Sorry about that headline. But with the Burlington Discover Jazz Festival still more than a month away, I’m not quite in mid-season form when it comes to whipping up snappy jazz musings. Though reviewing saxophonist Brian McCarthy’s nifty new record certainly helped get my jazz juices flowing.
Anyway, last week the fine folks at the BDJF held their annual press conference/ice cream social/I-Spy speed-dating mixer to announce the bulk of the lineup for this year’s fest. And also to thank an ever-expanding list of sponsors, which, let me tell ya, is gripping entertainment … but I digress.
As usual, BDJF honcho and Flynn Center artistic director Arnie Malina was practically giddy as he gave the assembled local media the lowdown on this year’s roster. Honestly, it’s hard not to be taken by his enthusiasm, even when — like roughly 95 percent of the people in the room — you are not familiar with half of the artists he’s raving about. Malina’s excitement is infectious.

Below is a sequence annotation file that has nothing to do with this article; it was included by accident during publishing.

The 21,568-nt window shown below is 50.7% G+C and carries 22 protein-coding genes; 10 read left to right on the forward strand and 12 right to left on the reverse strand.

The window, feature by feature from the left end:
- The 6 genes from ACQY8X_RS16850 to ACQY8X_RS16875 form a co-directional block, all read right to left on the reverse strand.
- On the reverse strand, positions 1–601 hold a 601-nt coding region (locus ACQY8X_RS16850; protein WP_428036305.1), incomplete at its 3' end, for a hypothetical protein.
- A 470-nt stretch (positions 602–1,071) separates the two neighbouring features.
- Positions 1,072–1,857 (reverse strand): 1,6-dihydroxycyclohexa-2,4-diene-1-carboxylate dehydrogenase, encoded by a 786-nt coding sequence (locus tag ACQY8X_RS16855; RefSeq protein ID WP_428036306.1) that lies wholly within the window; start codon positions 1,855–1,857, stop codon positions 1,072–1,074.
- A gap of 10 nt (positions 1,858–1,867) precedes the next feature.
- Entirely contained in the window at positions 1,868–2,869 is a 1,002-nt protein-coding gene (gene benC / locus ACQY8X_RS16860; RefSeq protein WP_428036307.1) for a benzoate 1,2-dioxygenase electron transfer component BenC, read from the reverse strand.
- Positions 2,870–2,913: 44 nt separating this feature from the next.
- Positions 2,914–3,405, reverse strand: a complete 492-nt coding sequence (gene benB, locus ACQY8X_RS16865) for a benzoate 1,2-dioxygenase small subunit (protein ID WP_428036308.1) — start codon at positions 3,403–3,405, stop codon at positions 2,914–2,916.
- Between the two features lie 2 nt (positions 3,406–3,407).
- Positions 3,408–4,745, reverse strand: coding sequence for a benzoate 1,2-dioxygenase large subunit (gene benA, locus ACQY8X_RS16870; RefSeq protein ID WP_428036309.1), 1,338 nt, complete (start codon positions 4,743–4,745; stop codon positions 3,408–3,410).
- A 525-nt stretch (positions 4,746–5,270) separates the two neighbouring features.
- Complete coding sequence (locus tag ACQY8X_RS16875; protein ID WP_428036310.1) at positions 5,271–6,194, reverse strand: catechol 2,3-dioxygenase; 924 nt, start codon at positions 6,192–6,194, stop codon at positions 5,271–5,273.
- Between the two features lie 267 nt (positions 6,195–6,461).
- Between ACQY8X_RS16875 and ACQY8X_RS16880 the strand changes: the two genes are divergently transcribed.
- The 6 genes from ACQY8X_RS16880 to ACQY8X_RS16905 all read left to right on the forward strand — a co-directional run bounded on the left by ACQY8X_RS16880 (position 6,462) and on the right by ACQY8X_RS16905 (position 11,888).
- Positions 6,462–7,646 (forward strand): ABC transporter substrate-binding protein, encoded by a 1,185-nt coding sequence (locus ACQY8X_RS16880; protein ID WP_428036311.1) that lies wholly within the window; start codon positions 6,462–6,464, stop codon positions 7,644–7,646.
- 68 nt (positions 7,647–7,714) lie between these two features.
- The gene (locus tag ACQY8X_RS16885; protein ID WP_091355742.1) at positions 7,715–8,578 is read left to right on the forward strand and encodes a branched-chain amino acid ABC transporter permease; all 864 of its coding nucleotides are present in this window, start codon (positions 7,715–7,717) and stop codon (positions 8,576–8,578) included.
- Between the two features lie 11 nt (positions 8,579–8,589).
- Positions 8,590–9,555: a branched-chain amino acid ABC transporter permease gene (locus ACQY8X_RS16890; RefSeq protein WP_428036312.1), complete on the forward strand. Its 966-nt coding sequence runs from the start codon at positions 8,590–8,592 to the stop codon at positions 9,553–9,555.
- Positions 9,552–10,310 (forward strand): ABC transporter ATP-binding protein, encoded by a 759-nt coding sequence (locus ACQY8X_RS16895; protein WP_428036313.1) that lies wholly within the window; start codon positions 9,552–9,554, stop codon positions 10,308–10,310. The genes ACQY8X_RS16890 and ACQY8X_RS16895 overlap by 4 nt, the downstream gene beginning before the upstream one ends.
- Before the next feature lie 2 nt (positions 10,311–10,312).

In the coming weeks we’ll dig a little deeper into many of those artists, but, to whet your appetite, here are a few of the acts that immediately stood out for me — beyond the obvious marquee names Herbie Hancock and Béla Fleck.
The fest kicks off on Friday, June 3, on the Flynn MainStage with an all-star revisiting of Miles Davis’ seminal 1970 album Bitches Brew called, um, Bitches Brew Revisited. The band features ace cornetist Graham Haynes, Living Colour’s Vernon Reid on guitar, keyboardist Marco Benevento and DJ Logic, among several other heavy hitters. Opening the show is Montpelier/Montréal-based keyboardist Parker Shper’s excellent trio YoUSAy Placate. Always cool to see the locals get some love on the big stage.
Tuesday, June 7, will be ladies’ night at the BDJF as two legendary female jazz vocalists, Jay Clayton and Sheila Jordan, perform a double bill in the intimate environs of the FlynnSpace. Actually, women are exceptionally well represented this year. Other top female acts include vocalist Catherine Russell — whom the Boston Globe claims “could melt the ice in a bourbon on the rocks,” whatever that means — the Myra Melford Be Bread Sextet, and Grammy-nominated vocalist Roberta Gambarini, who’s on a double bill with the Roy Hargrove Quintet.